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May 2, 2000


The opinion of the court was delivered by: Lewis A. Kaplan, District Judge.


Battles for corporate control during the 1970's and `80's frequently included lawsuits by takeover targets claiming that potential aggressors had violated Section 13(d) of the Securities Exchange Act of 1934*fn1 (the "Exchange Act") by failing accurately to disclose the motives for their purchases of the targets' shares and the membership of alleged groups of allies working together to achieve the common goal of taking over the target. For reasons that need not be detailed here, such actions have become rare. But this case brings to mind Yogi Berra's immortal line, "This is deja vu all over again."

Here, plaintiff Hallwood Realty Partners, L.P. ("Hallwood"), a publicly traded real estate investment trust, charges that defendants Gotham Partners, L.P. and Gotham Partners III, L.P. (collectively, "Gotham") have acquired a 14.82 percent interest in Hallwood pursuant to a plan to take control of and fundamentally change or liquidate Hallwood, that the defendants together hold about 40 percent of Hallwood and are acting secretly as a group to accomplish this end, and that all of the defendants have violated Section 13(d) in a variety of respects. They claim also that defendants have triggered Hallwood's "poison pill" and seek declaratory relief as well as a broad injunction requiring defendants to, inter alia, divest their Hallwood units and make corrective disclosures. The matter is before the Court on motions to dismiss the complaint and for other relief.*fn2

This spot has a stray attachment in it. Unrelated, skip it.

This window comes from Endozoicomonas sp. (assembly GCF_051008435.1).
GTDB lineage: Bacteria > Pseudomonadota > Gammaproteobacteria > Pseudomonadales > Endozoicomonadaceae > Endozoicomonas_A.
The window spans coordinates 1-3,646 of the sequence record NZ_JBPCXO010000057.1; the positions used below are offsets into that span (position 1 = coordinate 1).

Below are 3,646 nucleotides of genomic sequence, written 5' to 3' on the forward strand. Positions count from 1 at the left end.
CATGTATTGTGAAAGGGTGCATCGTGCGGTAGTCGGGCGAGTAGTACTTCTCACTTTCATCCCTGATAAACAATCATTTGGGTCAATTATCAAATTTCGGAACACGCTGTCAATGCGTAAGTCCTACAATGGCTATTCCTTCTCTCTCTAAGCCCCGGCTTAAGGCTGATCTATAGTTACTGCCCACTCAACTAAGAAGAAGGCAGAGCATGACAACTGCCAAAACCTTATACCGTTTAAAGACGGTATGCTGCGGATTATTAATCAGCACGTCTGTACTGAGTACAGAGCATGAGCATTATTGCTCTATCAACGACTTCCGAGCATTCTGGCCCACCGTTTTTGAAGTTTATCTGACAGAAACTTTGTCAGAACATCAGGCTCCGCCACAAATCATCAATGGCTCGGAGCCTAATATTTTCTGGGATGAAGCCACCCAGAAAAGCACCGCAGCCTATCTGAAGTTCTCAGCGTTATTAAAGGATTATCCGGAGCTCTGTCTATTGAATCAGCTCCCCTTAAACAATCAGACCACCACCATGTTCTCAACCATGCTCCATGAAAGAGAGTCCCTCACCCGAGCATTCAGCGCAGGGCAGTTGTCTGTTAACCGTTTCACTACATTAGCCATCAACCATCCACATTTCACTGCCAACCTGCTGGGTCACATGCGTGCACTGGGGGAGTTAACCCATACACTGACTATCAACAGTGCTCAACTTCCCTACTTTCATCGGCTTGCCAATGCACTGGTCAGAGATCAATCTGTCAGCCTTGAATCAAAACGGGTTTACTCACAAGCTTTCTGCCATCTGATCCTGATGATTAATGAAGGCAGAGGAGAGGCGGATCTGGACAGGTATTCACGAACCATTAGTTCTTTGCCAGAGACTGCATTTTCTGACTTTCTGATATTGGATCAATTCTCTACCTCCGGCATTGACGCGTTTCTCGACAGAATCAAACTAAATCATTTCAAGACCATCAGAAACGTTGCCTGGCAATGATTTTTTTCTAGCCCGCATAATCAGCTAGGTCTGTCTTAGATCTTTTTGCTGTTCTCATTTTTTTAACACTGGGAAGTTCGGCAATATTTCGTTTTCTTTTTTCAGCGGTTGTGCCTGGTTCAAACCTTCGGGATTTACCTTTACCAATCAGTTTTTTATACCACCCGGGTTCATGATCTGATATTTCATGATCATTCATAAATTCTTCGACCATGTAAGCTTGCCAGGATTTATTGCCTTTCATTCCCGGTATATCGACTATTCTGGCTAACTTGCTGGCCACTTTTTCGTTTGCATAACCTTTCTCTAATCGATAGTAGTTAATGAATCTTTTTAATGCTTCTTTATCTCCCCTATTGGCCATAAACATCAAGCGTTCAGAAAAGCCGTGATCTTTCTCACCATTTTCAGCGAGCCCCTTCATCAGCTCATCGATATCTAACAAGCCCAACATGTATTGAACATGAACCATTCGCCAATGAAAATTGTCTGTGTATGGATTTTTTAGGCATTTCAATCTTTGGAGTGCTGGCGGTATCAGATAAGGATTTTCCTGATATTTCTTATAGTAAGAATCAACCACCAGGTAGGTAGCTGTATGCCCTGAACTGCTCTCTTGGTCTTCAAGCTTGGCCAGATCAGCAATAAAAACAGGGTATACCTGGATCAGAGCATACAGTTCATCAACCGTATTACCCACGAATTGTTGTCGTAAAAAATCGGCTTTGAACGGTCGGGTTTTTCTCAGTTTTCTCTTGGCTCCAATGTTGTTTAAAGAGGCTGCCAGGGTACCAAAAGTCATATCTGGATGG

Hallwood is a limited partnership that acquires, owns and operates commercial real estate in the United States. Its units are traded on the American Stock Exchange

Defendants Gotham Partners, L.P. and Gotham Partners III, L.P. both are limited partnerships based in New York. Defendants Private Management Group, Inc. ("PMG") and EFO Realty, Inc. ("EFO") are California and Texas corporations, respectively. Gotham, PMG and EFO all are investment companies that invest in real estate-related businesses. Defendant Interstate Properties is a New Jersey-based general partnership of which defendant Stephen Roth is a general partner. It is in the real estate business.

Gotham's Purchases of Hallwood Units and the Delaware Litigation

Gotham began purchasing Hallwood units in the open market in or about 1995. In December 1995, after accumulating more than 5 percent of the outstanding units, it filed a Schedule 13D with the Securities and Exchange Commission (the "SEC") in which it stated that it had acquired the units "for investment purposes." It continued buying and amending its Schedule 13D over the ensuing ten months, amassing 14.82 percent of the units by October 1996. Throughout this period, its Schedule 13D consistently stated that the acquisitions were for investment purposes. For a considerable period, Gotham disclosed no plans or purposes in making the purchases apart from indicating that it would evaluate the investment from time to time and might buy or sell Hallwood units in the future. In June 1997, however, Gotham amended its filing to reveal that it would seek to remove Hallwood's general partner.

In 1997, Gotham sued Hallwood and certain of its affiliates, officers and directors in the Delaware Chancery Court. It alleges breaches of fiduciary duty, breaches of the partnership agreement, and other claims. The case remains pending.

Other Purchasers of Hallwood Units

Gotham and PMG were not alone. In November 1998, Interstate filed a Schedule 13D disclosing that it had acquired 5.7 percent of the outstanding units. In its latest filing, it disclosed ownership of a total of 8 percent of Hallwood. At no time, however, did it disclose any arrangement or understanding it may have had with any other unit holder concerning any plan or purpose to act in concert with such other holder to change or influence the control of Hallwood. Moreover, its general partner, Stephen Roth, allegedly has acquired, directly or indirectly, beneficial ownership of an additional 5.5 percent of the units.*fn4